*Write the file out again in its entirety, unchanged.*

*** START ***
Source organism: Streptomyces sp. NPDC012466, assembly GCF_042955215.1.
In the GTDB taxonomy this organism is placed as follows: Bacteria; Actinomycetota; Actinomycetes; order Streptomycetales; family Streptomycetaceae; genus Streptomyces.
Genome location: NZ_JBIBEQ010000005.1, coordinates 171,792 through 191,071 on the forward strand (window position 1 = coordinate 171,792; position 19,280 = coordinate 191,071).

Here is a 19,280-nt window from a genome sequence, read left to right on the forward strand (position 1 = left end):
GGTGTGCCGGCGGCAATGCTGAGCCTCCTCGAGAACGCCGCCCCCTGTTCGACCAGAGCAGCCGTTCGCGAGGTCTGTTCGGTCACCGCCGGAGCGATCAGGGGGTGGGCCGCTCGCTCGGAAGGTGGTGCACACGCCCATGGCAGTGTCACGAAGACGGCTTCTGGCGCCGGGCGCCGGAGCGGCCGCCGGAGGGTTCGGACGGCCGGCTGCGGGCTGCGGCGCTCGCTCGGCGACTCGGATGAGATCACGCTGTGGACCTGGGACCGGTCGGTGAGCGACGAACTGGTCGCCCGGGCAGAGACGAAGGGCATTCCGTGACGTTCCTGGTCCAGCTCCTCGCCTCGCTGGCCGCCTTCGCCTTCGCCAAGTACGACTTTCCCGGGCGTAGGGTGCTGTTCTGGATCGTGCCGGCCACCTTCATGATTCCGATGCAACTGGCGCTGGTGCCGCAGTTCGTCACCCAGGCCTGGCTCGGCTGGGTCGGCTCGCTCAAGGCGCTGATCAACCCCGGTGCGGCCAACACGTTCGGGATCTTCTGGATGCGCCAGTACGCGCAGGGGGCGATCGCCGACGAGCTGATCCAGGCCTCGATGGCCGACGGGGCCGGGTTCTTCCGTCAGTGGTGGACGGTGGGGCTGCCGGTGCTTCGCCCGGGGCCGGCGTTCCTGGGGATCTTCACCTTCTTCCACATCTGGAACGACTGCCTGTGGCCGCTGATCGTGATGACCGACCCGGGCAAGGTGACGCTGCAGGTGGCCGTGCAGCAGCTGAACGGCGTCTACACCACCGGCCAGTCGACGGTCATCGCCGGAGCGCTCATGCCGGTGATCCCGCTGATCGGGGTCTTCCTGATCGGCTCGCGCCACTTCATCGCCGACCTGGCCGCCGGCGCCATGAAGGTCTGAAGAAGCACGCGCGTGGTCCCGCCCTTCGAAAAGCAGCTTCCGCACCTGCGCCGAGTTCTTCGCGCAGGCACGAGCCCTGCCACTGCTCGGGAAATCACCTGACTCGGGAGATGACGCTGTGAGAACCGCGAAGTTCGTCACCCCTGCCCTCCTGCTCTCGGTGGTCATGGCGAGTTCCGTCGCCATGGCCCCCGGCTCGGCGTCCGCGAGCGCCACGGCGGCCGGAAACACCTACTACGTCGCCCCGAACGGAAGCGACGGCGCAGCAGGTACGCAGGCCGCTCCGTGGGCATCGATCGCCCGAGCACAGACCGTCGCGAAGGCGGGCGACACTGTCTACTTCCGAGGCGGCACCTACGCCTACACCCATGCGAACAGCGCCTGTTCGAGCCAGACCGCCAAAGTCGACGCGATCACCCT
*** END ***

Source organism: Streptomyces sp. NPDC012466, assembly GCF_042955215.1.
In the GTDB taxonomy this organism is placed as follows: Bacteria; Actinomycetota; Actinomycetes; order Streptomycetales; family Streptomycetaceae; genus Streptomyces.
Genome location: NZ_JBIBEQ010000005.1, coordinates 171,792 through 191,071 on the forward strand (window position 1 = coordinate 171,792; position 19,280 = coordinate 191,071).

Here is a 19,280-nt window from a genome sequence, read left to right on the forward strand (position 1 = left end):
GGTGTGCCGGCGGCAATGCTGAGCCTCCTCGAGAACGCCGCCCCCTGTTCGACCAGAGCAGCCGTTCGCGAGGTCTGTTCGGTCACCGCCGGAGCGATCAGGGGGTGGGCCGCTCGCTCGGAAGGTGGTGCACACGCCCATGGCAGTGTCACGAAGACGGCTTCTGGCGCCGGGCGCCGGAGCGGCCGCCGGAGGGTTCGGACGGCCGGCTGCGGGCTGCGGCGCTCGCTCGGCGACTCGGATGAGATCACGCTGTGGACCTGGGACCGGTCGGTGAGCGACGAACTGGTCGCCCGGGCAGAGACGAAGGGCATTCCGTGACGTTCCTGGTCCAGCTCCTCGCCTCGCTGGCCGCCTTCGCCTTCGCCAAGTACGACTTTCCCGGGCGTAGGGTGCTGTTCTGGATCGTGCCGGCCACCTTCATGATTCCGATGCAACTGGCGCTGGTGCCGCAGTTCGTCACCCAGGCCTGGCTCGGCTGGGTCGGCTCGCTCAAGGCGCTGATCAACCCCGGTGCGGCCAACACGTTCGGGATCTTCTGGATGCGCCAGTACGCGCAGGGGGCGATCGCCGACGAGCTGATCCAGGCCTCGATGGCCGACGGGGCCGGGTTCTTCCGTCAGTGGTGGACGGTGGGGCTGCCGGTGCTTCGCCCGGGGCCGGCGTTCCTGGGGATCTTCACCTTCTTCCACATCTGGAACGACTGCCTGTGGCCGCTGATCGTGATGACCGACCCGGGCAAGGTGACGCTGCAGGTGGCCGTGCAGCAGCTGAACGGCGTCTACACCACCGGCCAGTCGACGGTCATCGCCGGAGCGCTCATGCCGGTGATCCCGCTGATCGGGGTCTTCCTGATCGGCTCGCGCCACTTCATCGCCGACCTGGCCGCCGGCGCCATGAAGGTCTGAAGAAGCACGCGCGTGGTCCCGCCCTTCGAAAAGCAGCTTCCGCACCTGCGCCGAGTTCTTCGCGCAGGCACGAGCCCTGCCACTGCTCGGGAAATCACCTGACTCGGGAGATGACGCTGTGAGAACCGCGAAGTTCGTCACCCCTGCCCTCCTGCTCTCGGTGGTCATGGCGAGTTCCGTCGCCATGGCCCCCGGCTCGGCGTCCGCGAGCGCCACGGCGGCCGGAAACACCTACTACGTCGCCCCGAACGGAAGCGACGGCGCAGCAGGTACGCAGGCCGCTCCGTGGGCATCGATCGCCCGAGCACAGACCGTCGCGAAGGCGGGCGACACTGTCTACTTCCGAGGCGGCACCTACGCCTACACCCATGCGAACAGCGCCTGTTCGAGCCAGACCGCCAAAGTCGACGCGATCACCCT